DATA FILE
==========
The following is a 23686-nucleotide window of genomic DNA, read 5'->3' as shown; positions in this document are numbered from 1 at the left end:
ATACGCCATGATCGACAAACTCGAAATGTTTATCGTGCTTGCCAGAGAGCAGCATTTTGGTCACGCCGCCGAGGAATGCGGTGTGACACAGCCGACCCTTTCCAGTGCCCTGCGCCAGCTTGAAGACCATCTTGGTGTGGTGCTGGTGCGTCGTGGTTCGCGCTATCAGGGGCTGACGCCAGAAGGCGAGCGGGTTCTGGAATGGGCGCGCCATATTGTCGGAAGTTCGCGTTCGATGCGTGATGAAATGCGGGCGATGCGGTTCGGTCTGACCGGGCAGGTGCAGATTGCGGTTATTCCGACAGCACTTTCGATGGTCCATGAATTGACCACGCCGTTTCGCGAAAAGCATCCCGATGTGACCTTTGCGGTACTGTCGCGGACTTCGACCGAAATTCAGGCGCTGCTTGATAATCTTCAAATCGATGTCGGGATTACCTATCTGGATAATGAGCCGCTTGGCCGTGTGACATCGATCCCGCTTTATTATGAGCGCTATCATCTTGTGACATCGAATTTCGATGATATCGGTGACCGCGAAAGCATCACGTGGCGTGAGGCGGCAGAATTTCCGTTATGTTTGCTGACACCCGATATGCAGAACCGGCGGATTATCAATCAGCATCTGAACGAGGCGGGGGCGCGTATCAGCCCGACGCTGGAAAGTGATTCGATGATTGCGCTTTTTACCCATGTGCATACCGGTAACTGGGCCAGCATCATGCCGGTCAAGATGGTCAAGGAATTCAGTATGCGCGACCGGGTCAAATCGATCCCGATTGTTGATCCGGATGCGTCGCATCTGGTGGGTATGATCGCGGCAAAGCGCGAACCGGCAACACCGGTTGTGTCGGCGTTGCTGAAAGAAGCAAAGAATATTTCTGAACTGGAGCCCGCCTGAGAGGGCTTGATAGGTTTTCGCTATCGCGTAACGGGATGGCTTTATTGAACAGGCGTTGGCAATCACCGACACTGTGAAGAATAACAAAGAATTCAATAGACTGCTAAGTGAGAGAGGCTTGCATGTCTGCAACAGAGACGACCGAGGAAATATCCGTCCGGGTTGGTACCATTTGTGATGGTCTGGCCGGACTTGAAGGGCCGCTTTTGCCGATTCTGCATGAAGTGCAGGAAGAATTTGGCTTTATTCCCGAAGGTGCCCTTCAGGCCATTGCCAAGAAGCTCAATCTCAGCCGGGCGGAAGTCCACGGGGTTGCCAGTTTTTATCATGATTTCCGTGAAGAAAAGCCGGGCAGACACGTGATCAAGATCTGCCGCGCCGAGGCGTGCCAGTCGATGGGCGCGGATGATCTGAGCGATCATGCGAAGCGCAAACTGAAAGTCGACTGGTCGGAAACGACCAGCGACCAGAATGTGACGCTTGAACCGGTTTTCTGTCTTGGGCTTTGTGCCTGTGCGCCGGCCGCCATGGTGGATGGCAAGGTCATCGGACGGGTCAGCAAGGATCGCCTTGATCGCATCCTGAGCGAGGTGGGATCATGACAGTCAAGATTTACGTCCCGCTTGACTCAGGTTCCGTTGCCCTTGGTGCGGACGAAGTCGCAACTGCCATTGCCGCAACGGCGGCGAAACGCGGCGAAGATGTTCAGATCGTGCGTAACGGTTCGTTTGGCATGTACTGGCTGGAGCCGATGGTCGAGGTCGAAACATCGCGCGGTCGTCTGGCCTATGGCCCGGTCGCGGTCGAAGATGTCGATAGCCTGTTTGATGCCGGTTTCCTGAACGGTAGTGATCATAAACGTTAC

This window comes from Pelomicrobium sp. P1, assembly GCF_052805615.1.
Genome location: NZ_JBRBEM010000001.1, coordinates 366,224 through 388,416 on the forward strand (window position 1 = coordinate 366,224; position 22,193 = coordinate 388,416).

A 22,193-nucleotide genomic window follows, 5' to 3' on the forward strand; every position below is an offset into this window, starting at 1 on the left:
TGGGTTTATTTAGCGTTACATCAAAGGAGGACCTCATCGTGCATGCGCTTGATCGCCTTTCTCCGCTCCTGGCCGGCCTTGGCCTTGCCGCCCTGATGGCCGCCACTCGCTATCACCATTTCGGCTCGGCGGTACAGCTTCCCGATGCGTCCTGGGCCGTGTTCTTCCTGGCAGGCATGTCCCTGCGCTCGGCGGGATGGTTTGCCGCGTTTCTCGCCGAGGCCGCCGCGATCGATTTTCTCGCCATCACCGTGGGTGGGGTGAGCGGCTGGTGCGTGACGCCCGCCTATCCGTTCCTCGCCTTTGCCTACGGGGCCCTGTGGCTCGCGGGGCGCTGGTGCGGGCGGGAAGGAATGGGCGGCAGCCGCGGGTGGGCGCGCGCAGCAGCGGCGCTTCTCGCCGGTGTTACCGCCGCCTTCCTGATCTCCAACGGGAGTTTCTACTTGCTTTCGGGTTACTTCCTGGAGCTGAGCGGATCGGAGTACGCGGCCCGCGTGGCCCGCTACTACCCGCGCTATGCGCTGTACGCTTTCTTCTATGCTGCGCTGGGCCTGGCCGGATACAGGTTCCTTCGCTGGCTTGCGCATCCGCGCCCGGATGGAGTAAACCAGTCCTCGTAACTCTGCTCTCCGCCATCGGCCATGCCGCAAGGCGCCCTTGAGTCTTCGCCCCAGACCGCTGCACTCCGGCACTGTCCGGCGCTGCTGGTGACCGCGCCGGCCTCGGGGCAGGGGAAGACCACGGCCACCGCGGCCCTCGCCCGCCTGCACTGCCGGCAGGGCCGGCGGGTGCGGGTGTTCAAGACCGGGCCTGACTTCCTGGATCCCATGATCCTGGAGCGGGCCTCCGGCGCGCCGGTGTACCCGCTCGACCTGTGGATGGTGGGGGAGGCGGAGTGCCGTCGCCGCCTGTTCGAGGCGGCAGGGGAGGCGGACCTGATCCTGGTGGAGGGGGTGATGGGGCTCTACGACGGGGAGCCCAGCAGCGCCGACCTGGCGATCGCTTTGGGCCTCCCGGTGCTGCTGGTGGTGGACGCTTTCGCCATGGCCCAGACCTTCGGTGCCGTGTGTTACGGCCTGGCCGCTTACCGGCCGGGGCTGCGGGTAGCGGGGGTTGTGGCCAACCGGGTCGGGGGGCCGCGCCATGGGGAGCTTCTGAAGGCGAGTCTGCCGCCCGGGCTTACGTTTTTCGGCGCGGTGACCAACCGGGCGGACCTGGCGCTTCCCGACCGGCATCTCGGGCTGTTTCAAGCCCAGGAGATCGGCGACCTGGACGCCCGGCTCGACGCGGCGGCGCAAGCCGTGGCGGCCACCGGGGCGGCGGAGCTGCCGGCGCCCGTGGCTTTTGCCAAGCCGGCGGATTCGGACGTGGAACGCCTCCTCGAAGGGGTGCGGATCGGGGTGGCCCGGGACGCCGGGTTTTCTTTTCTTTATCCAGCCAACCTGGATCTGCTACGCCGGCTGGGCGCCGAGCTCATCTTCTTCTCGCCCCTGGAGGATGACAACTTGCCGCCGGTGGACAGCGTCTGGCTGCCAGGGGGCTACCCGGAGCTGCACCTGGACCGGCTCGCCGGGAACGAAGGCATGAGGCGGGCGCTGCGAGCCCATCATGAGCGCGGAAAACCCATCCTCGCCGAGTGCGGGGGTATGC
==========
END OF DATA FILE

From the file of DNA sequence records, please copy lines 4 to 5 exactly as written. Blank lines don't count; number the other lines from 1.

Genome location: NZ_JBRBEM010000001.1, coordinates 366,224 through 388,416 on the forward strand (window position 1 = coordinate 366,224; position 22,193 = coordinate 388,416).

A 22,193-nucleotide genomic window follows, 5' to 3' on the forward strand; every position below is an offset into this window, starting at 1 on the left: